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A monitor displays financial news about Twitter at the New York Stock Exchange (NYSE) in New York on Feb. 11. Photograph by Michael Nagle — Bloomberg via Getty Images

Here’s Who May Want Twitter Now That Salesforce Says it Doesn’t

Oct 14, 2016

After virtually all of the rumored potential acquirers for Twitter said over the past week or so that they weren't interested—including Google, Disney and Microsoft—there was still one faint hope: namely, Salesforce. Now that hope has also vanished.

Salesforce (crm) CEO Marc Benioff told the Financial Times on Friday that he has decided Twitter is not a good fit for the company. Twitter's stock price slid by more than 6% (twtr) on the news.

The past few weeks have been a gradual process of Twitter shedding the gains in share price that it made earlier this month after a wave of stories said that a number of tech and media giants were considering an acquisition. At one point, the stock hit the $24 level, giving Twitter a $17.5 billion valuation.

At that point, some reports said Twitter was looking for a $25 billion or even $30 billion acquisition offer. And then the bottom dropped out.

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First, Microsoft (msft)—which was never really seen as a likely buyer by most industry observers—said it wasn't interested. Then anonymous sources told tech news site Recode in quick succession that Google (dis) would not bid, and that Disney (dis) wasn't planning to make an offer either.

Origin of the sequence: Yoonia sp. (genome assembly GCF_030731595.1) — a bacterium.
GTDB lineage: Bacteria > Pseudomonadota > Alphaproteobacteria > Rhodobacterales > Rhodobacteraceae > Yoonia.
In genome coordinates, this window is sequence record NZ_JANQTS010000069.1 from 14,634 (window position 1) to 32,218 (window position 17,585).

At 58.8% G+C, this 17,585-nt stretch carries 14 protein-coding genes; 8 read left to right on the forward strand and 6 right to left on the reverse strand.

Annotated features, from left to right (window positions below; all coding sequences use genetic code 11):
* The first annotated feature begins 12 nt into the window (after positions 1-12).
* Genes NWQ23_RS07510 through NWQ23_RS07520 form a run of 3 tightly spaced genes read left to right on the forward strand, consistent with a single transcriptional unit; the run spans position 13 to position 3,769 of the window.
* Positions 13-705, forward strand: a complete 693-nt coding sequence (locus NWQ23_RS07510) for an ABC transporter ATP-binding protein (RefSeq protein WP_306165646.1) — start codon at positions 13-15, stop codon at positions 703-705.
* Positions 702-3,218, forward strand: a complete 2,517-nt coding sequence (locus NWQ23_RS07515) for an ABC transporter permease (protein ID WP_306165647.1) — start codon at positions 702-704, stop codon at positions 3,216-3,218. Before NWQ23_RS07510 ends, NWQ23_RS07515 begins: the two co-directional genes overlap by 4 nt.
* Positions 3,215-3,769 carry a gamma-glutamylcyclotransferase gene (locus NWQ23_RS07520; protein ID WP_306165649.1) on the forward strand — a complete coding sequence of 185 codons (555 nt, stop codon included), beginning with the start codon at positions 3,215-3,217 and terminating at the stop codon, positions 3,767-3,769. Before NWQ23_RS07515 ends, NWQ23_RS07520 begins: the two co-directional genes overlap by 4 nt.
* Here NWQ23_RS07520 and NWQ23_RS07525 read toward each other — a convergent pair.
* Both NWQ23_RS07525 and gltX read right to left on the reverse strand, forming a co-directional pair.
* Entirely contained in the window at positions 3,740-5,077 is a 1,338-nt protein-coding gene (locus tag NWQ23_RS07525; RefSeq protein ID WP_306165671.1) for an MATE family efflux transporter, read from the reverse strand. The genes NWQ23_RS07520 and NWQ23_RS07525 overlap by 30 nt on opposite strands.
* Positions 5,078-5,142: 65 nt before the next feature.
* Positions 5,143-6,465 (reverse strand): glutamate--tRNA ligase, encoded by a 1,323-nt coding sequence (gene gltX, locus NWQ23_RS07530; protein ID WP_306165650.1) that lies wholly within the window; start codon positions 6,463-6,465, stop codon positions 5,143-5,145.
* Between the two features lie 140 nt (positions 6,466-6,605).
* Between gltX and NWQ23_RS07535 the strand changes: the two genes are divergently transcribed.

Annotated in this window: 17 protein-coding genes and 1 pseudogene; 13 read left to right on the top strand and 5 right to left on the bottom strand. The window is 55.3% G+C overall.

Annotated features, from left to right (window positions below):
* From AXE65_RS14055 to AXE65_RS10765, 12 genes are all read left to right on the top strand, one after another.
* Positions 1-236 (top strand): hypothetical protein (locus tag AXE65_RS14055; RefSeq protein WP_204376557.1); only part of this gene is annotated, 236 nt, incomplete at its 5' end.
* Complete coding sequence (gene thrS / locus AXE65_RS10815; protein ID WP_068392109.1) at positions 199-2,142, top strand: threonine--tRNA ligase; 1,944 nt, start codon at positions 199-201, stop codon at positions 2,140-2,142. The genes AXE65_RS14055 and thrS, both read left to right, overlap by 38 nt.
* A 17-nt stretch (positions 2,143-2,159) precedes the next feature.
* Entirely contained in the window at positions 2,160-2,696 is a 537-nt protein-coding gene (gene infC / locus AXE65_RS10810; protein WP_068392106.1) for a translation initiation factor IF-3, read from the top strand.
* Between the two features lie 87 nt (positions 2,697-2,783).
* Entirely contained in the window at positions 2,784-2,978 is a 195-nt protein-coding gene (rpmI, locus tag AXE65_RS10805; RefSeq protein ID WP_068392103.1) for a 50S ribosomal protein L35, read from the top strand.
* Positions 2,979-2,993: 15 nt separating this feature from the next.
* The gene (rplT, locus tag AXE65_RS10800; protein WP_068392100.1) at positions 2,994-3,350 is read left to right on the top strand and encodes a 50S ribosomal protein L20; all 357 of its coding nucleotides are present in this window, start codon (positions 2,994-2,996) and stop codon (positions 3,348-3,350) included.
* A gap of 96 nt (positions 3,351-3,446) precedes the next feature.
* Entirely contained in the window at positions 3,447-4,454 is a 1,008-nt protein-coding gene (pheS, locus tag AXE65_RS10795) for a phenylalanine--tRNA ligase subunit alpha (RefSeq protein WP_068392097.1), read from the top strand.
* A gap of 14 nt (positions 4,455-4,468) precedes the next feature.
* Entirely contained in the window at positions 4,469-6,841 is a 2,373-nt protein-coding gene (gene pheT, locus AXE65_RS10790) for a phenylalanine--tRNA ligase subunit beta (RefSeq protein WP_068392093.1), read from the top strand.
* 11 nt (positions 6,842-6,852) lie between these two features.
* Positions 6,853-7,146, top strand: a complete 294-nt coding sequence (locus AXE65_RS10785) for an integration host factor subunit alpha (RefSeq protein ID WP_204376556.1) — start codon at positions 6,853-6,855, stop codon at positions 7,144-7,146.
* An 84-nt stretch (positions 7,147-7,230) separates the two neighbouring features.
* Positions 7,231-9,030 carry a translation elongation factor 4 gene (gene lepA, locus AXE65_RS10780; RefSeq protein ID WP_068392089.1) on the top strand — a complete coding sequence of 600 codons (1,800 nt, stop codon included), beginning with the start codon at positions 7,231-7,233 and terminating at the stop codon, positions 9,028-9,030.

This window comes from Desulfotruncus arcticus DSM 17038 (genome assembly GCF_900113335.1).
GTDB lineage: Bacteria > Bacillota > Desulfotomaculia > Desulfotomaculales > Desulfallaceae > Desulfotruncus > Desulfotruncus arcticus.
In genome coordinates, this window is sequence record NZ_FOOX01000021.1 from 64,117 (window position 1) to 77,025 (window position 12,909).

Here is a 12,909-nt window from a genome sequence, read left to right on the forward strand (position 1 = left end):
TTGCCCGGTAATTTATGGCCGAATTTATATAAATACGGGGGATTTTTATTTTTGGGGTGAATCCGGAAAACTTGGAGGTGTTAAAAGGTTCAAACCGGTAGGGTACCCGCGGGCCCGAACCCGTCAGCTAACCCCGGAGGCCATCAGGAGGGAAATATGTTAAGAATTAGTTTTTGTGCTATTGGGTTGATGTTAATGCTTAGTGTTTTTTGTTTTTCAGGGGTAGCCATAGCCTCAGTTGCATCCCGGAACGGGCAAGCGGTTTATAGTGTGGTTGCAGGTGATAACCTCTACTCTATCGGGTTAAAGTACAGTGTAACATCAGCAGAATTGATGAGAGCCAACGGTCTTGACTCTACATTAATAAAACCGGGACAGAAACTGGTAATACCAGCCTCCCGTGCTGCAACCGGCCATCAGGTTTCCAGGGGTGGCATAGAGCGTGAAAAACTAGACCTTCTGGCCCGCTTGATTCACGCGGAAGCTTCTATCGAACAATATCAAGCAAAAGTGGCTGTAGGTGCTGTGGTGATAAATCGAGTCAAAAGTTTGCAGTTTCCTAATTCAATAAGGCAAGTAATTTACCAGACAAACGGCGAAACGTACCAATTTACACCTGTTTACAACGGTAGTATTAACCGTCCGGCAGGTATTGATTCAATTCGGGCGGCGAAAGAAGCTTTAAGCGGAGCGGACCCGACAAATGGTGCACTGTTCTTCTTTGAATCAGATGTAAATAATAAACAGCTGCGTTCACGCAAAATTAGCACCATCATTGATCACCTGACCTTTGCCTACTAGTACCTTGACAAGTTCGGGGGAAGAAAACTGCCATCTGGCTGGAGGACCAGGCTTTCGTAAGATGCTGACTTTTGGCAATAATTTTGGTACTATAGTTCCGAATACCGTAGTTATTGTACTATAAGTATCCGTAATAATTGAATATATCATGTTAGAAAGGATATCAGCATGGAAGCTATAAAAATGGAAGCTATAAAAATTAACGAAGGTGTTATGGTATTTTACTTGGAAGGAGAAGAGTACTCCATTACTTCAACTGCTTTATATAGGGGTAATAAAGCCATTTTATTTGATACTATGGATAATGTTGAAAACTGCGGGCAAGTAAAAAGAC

The Google news came as a blow to many Twitter fans, who see the web giant as the best fit for Twitter, in part because of Google's reach and also its expertise in ad sales.

Google also has deep pockets, which would have allowed it to absorb the hundreds of millions of dollars in losses that Twitter will likely rack up, primarily because of high costs, including the cost of issuing increasingly expensive equity options to its employees.

Twitter has a much higher liability in that area than most of its technology counterparts, which may have put off some potential bidders.

The loss of Disney as a potential acquirer, meanwhile, likely came as a disappointment to some senior executives at the company. According to a report by Vanity Fair, a number of senior Twitter management saw Disney as the right home for the service.

Twitter isn't completely out of options at this point. Some analysts believe that a private-equity fund could acquire the company in a leveraged buyout and then try to restructure it, although they warn that this could mean large layoffs and other changes.

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There's also the chance that a bidder that hasn't already expressed interest could come out of the woodwork and make an offer. Some industry watchers have said since the process began that Japanese tech investor SoftBank may be a potential acquirer.

SoftBank recently announced that it is forming a $100-billion fund along with Saudi Arabian investors and wants to invest in technology and media. Saudi investor Prince Al Waleed bin Talal bin Abdulaziz is already the second largest shareholder in Twitter.

AT&T (t) is also reportedly looking to invest as much as $50 billion in acquisitions in media, which raises the potential pairing for Twitter that is similar to Verizon's pending $4.8 billion Yahoo acquisition.

On top of that, there's the chance that while some bidders were uninterested when Twitter's shares traded at $24—implying a $25 billion price for the company—they may become more interested now that the stock is $16.88 and its market value is just shy of $12 billion.

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